Field of Science

Friday Fabulous Flower - Black Cohosh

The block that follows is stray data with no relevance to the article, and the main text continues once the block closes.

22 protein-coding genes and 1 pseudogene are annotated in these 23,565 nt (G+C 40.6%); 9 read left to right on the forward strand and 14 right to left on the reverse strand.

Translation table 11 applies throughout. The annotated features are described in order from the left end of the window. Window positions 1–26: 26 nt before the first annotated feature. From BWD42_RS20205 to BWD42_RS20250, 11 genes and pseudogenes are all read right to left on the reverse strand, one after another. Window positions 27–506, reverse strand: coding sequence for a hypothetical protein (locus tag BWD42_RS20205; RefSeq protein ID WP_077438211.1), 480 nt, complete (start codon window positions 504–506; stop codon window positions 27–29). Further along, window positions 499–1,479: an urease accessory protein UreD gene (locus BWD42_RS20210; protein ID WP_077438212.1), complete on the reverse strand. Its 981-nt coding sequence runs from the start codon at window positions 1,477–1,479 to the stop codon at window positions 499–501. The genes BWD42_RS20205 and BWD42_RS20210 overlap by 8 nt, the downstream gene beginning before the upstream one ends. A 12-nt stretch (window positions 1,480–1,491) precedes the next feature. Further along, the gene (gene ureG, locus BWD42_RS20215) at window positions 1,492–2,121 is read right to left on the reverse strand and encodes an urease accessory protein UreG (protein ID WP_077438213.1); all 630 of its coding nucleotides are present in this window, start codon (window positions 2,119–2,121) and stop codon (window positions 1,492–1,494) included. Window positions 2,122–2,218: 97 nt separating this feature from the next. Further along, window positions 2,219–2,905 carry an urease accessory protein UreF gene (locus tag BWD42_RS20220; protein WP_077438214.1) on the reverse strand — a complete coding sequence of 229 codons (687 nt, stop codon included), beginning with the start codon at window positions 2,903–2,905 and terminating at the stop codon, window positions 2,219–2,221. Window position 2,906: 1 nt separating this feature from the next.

As the garden season winds down there are fewer choices for Friday's fabulous flower, but then a favorite plant decided to bloom, so here you go, the black cohosh, or black snakeroot, or black bugbane, none of which make this native of the north eastern North America sound very nice. In a bit of a twist, modern molecular studies have determined that this plant belongs in the genus Actea (A. racemosa), where good old Linnaeus placed it all those centuries ago based on pure morphology; for the past century it had been in the genus Cimicifuga. But no matter the name, it's the same plant, and a member of the buttercup family, which surprises people who aren't familiar with its diversity. What you actually see is an inflorescence where the floral display is largely composed of stamen filaments and a smallish single perianth whorl, a bit like mimosoid legumes. Small flowers arranged like this in either "bottle brushes" or "powder puffs" function as diverse pollinators move over the outside of the inflorescence. Once established, and this must be said, they are slow, these are great perennials under the shade of hardwood trees.

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